A three-hour online workshop was nowhere near enough time to explore these topics in any detail, but it certainly was very useful in terms of understanding what IPv6 measurement activities are being undertaken these days and what areas might benefit from further attention.

Load balancers in IPv6

Load balancing in IPv4 networks is very commonplace. Spreading traffic across a number of discrete packet paths can immediately solve the practical problem of having too much traffic to squeeze comfortably into a single path without chronic congestion loss. When performed with care and attention, load balancing can increase the overall network capacity and carriage efficiency.

We can detect load balancing through careful analysis of traceroute reports. By using a collection of traceroute servers and tracing to a large collection of destination addresses it is possible to detect points where the packets are passed through load balancers. Even more careful probing can detect the parameters used by these load balancers to perform traffic segmentation.

In an experiment conducted by researchers at UFMG, Italo Cunha reported to the workshop that three-quarters of the paths they examined in a large-scale study of the IPv4 Internet had one or more load balancers and there were a visible number of paths with more than 10 load balancers!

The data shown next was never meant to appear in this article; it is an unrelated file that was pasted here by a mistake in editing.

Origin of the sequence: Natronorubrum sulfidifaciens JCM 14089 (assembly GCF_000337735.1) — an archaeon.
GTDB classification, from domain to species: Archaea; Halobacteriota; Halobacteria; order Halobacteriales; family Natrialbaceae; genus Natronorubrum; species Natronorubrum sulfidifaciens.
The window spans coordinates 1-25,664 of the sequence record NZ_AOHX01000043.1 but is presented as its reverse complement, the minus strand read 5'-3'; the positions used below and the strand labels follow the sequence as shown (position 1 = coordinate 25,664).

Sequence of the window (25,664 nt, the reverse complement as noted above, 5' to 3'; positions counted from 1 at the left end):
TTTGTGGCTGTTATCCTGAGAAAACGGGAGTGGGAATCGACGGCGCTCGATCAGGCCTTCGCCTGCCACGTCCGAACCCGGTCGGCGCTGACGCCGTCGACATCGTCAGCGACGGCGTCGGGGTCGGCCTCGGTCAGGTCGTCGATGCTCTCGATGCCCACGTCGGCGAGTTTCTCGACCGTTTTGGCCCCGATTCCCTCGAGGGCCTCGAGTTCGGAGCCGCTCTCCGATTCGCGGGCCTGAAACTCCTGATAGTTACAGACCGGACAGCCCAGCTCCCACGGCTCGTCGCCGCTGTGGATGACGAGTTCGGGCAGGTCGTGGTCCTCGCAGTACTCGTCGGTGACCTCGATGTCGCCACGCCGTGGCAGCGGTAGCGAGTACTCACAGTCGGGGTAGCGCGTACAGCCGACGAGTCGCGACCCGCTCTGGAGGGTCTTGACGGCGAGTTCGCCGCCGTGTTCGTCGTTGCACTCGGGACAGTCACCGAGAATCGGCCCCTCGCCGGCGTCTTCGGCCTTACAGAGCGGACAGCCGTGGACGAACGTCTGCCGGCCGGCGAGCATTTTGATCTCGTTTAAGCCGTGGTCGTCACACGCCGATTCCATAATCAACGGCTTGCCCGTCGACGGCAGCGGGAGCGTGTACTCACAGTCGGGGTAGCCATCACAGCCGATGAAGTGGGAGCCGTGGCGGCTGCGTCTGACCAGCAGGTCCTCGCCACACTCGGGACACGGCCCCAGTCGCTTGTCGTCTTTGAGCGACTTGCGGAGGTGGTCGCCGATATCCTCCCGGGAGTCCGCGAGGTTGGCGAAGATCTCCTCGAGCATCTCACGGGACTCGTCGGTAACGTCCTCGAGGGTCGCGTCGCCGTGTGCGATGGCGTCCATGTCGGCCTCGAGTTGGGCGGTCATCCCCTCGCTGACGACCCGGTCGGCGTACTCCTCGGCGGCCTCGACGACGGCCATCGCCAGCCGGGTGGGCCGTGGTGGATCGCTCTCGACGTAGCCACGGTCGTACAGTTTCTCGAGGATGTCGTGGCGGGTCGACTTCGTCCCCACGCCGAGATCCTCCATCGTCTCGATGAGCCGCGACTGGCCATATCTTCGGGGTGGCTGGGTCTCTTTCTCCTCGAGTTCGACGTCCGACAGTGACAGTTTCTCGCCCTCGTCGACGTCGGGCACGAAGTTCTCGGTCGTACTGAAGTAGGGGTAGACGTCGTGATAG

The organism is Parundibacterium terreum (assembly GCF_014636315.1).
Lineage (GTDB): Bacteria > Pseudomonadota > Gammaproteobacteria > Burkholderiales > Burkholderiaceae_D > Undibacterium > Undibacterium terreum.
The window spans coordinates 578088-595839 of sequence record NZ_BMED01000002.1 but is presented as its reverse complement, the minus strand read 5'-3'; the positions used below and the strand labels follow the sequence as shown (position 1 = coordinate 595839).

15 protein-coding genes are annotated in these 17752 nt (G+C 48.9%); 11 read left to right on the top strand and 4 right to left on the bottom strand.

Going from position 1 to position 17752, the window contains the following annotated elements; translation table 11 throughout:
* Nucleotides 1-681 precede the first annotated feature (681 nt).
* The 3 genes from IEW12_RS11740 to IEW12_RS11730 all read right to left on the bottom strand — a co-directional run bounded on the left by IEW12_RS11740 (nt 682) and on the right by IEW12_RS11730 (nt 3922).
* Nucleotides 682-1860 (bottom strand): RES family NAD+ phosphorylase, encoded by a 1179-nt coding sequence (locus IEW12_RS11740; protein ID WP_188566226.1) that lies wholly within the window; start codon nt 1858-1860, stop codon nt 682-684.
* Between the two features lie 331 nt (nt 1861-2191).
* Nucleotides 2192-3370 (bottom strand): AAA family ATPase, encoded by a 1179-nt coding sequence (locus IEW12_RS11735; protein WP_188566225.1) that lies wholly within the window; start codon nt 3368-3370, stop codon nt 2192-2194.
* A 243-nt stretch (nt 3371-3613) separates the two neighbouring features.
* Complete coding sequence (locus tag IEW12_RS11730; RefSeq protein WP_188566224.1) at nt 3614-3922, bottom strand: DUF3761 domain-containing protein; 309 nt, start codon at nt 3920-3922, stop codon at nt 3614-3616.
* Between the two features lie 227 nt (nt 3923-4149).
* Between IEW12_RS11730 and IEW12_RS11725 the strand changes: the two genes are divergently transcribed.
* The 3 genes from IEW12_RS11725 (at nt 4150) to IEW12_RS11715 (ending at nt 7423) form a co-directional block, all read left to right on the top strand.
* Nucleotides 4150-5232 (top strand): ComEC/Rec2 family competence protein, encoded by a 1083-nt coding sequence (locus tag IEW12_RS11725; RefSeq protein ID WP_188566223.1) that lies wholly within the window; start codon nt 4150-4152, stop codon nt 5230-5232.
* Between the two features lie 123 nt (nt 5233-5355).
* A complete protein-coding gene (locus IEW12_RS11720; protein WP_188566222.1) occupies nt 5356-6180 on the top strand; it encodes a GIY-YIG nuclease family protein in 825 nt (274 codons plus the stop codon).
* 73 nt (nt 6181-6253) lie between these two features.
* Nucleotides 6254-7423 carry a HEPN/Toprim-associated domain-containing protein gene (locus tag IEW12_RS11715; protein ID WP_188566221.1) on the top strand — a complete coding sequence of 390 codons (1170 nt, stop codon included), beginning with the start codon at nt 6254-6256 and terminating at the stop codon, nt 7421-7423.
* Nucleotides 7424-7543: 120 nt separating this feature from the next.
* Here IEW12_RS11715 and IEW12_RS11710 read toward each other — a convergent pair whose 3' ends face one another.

Applying the same discovery technique to the IPv6 Internet showed that IPv6 does not have the same density of load balancing deployment. Just over one-half of the IPv6 paths had one or more load balancers and 80% of these IPv6 paths had three or fewer load balancers. Does fewer load balancers imply relatively less IPv6 traffic in a service provider network?

There are a number of ways to divide traffic across multiple paths. There is a strong preference not to place packets that are within a single TCP session across multiple paths, as this would increase the likelihood of packet re-ordering within the TCP flow and out-sequence packets can be disastrous for TCP protocol performance.

One way to preserve packet order is to use the 5-tuple approach of source and destination IP address and port number, plus the protocol value and use this as the hash key for load balancing. This way all packets in the same TCP flow get passed along the same path.

A simpler approach, but a potentially coarser method, is just to use the destination IP address as the hash key. The load balancer can also infer an application from the port numbers and load balance on that information. And, of course, the IPv6 protocol header specification has reserved 20 bits for the flow label which was meant to provide an externally visible indicator for flows, allowing the network to perform load balancing yet preserve flow integrity.